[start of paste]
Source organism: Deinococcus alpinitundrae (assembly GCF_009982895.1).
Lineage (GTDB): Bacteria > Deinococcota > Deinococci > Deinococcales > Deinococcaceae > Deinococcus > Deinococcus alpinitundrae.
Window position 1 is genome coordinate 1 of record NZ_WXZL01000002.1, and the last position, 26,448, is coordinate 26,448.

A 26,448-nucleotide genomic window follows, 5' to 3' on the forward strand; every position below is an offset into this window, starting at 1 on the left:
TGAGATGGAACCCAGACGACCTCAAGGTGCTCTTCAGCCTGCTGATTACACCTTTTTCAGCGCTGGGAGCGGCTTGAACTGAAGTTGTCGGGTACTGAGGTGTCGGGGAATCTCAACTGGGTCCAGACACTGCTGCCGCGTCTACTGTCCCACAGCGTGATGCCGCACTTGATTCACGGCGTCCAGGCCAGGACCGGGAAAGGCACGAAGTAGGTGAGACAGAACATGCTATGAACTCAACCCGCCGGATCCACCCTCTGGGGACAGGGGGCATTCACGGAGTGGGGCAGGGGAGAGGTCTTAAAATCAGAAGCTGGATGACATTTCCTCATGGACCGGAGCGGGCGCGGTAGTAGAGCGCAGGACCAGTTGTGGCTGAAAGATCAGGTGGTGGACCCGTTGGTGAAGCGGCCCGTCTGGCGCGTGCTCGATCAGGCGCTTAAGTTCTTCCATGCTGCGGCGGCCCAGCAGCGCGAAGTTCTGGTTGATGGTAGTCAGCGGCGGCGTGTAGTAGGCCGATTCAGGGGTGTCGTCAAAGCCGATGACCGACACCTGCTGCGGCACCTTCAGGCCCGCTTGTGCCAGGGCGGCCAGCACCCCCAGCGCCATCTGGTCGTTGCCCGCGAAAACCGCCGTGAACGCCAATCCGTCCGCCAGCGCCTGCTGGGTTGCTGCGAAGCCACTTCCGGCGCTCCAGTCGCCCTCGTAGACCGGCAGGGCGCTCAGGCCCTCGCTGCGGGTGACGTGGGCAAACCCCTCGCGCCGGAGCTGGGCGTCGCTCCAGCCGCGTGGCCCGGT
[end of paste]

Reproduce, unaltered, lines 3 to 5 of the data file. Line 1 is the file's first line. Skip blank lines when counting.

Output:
Window position 1 is genome coordinate 1 of record NZ_WXZL01000002.1, and the last position, 26,448, is coordinate 26,448.

A 26,448-nucleotide genomic window follows, 5' to 3' on the forward strand; every position below is an offset into this window, starting at 1 on the left:
TGAGATGGAACCCAGACGACCTCAAGGTGCTCTTCAGCCTGCTGATTACACCTTTTTCAGCGCTGGGAGCGGCTTGAACTGAAGTTGTCGGGTACTGAGGTGTCGGGGAATCTCAACTGGGTCCAGACACTGCTGCCGCGTCTACTGTCCCACAGCGTGATGCCGCACTTGATTCACGGCGTCCAGGCCAGGACCGGGAAAGGCACGAAGTAGGTGAGACAGAACATGCTATGAACTCAACCCGCCGGATCCACCCTCTGGGGACAGGGGGCATTCACGGAGTGGGGCAGGGGAGAGGTCTTAAAATCAGAAGCTGGATGACATTTCCTCATGGACCGGAGCGGGCGCGGTAGTAGAGCGCAGGACCAGTTGTGGCTGAAAGATCAGGTGGTGGACCCGTTGGTGAAGCGGCCCGTCTGGCGCGTGCTCGATCAGGCGCTTAAGTTCTTCCATGCTGCGGCGGCCCAGCAGCGCGAAGTTCTGGTTGATGGTAGTCAGCGGCGGCGTGTAGTAGGCCGATTCAGGGGTGTCGTCAAAGCCGATGACCGACACCTGCTGCGGCACCTTCAGGCCCGCTTGTGCCAGGGCGGCCAGCACCCCCAGCGCCATCTGGTCGTTGCCCGCGAAAACCGCCGTGAACGCCAATCCGTCCGCCAGCGCCTGCTGGGTTGCTGCGAAGCCACTTCCGGCGCTCCAGTCGCCCTCGTAGACCGGCAGGGCGCTCAGGCCCTCGCTGCGGGTGACGTGGGCAAACCCCTCGCGCCGGAGCTGGGCGTCGCTCCAGCCGCGTGGCCCGGT